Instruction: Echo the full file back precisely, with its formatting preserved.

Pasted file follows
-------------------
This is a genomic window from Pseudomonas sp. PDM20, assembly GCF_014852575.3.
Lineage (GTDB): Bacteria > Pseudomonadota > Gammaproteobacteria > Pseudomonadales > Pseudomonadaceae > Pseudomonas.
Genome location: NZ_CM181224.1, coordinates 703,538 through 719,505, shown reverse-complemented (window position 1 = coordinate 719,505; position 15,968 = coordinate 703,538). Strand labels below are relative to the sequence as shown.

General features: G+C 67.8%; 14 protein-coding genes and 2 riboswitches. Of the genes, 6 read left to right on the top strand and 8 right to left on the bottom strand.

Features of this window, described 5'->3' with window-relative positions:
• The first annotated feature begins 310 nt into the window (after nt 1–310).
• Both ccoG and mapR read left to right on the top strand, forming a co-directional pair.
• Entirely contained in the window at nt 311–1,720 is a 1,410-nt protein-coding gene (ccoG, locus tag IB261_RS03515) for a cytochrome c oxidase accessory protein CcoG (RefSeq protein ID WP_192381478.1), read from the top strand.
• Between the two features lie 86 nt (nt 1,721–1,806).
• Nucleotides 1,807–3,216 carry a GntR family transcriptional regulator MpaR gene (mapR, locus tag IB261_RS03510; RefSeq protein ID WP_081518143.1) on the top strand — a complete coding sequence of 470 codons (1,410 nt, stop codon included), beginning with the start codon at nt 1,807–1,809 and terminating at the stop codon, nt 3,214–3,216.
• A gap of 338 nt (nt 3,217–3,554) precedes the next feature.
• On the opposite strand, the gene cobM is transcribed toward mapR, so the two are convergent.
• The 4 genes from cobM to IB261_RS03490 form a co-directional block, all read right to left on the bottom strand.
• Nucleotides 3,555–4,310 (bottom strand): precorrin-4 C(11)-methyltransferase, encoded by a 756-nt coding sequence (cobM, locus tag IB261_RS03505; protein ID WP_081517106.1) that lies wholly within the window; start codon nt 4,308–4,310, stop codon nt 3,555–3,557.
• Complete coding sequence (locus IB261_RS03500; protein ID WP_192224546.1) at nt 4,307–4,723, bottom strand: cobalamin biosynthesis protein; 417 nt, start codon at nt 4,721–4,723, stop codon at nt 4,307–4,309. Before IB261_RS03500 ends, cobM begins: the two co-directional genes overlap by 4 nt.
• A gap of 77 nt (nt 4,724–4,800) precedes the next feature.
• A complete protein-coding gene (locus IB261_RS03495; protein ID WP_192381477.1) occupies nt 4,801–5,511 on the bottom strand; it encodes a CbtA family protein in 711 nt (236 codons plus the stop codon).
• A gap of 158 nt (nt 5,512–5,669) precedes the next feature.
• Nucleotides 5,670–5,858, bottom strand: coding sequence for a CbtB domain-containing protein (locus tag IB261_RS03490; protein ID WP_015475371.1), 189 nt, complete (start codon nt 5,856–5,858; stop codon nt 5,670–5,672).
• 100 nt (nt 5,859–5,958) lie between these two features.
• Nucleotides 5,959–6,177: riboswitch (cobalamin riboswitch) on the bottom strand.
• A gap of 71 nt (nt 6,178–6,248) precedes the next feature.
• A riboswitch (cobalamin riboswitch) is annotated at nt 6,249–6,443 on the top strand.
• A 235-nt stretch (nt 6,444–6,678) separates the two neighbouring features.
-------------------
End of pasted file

This is a genomic window from Pseudomonas sp. PDM20, assembly GCF_014852575.3.
Lineage (GTDB): Bacteria > Pseudomonadota > Gammaproteobacteria > Pseudomonadales > Pseudomonadaceae > Pseudomonas.
Genome location: NZ_CM181224.1, coordinates 703,538 through 719,505, shown reverse-complemented (window position 1 = coordinate 719,505; position 15,968 = coordinate 703,538). Strand labels below are relative to the sequence as shown.

General features: G+C 67.8%; 14 protein-coding genes and 2 riboswitches. Of the genes, 6 read left to right on the top strand and 8 right to left on the bottom strand.

Features of this window, described 5'->3' with window-relative positions:
• The first annotated feature begins 310 nt into the window (after nt 1–310).
• Both ccoG and mapR read left to right on the top strand, forming a co-directional pair.
• Entirely contained in the window at nt 311–1,720 is a 1,410-nt protein-coding gene (ccoG, locus tag IB261_RS03515) for a cytochrome c oxidase accessory protein CcoG (RefSeq protein ID WP_192381478.1), read from the top strand.
• Between the two features lie 86 nt (nt 1,721–1,806).
• Nucleotides 1,807–3,216 carry a GntR family transcriptional regulator MpaR gene (mapR, locus tag IB261_RS03510; RefSeq protein ID WP_081518143.1) on the top strand — a complete coding sequence of 470 codons (1,410 nt, stop codon included), beginning with the start codon at nt 1,807–1,809 and terminating at the stop codon, nt 3,214–3,216.
• A gap of 338 nt (nt 3,217–3,554) precedes the next feature.
• On the opposite strand, the gene cobM is transcribed toward mapR, so the two are convergent.
• The 4 genes from cobM to IB261_RS03490 form a co-directional block, all read right to left on the bottom strand.
• Nucleotides 3,555–4,310 (bottom strand): precorrin-4 C(11)-methyltransferase, encoded by a 756-nt coding sequence (cobM, locus tag IB261_RS03505; protein ID WP_081517106.1) that lies wholly within the window; start codon nt 4,308–4,310, stop codon nt 3,555–3,557.
• Complete coding sequence (locus IB261_RS03500; protein ID WP_192224546.1) at nt 4,307–4,723, bottom strand: cobalamin biosynthesis protein; 417 nt, start codon at nt 4,721–4,723, stop codon at nt 4,307–4,309. Before IB261_RS03500 ends, cobM begins: the two co-directional genes overlap by 4 nt.
• A gap of 77 nt (nt 4,724–4,800) precedes the next feature.
• A complete protein-coding gene (locus IB261_RS03495; protein ID WP_192381477.1) occupies nt 4,801–5,511 on the bottom strand; it encodes a CbtA family protein in 711 nt (236 codons plus the stop codon).
• A gap of 158 nt (nt 5,512–5,669) precedes the next feature.
• Nucleotides 5,670–5,858, bottom strand: coding sequence for a CbtB domain-containing protein (locus tag IB261_RS03490; protein ID WP_015475371.1), 189 nt, complete (start codon nt 5,856–5,858; stop codon nt 5,670–5,672).
• 100 nt (nt 5,859–5,958) lie between these two features.
• Nucleotides 5,959–6,177: riboswitch (cobalamin riboswitch) on the bottom strand.
• A gap of 71 nt (nt 6,178–6,248) precedes the next feature.
• A riboswitch (cobalamin riboswitch) is annotated at nt 6,249–6,443 on the top strand.
• A 235-nt stretch (nt 6,444–6,678) separates the two neighbouring features.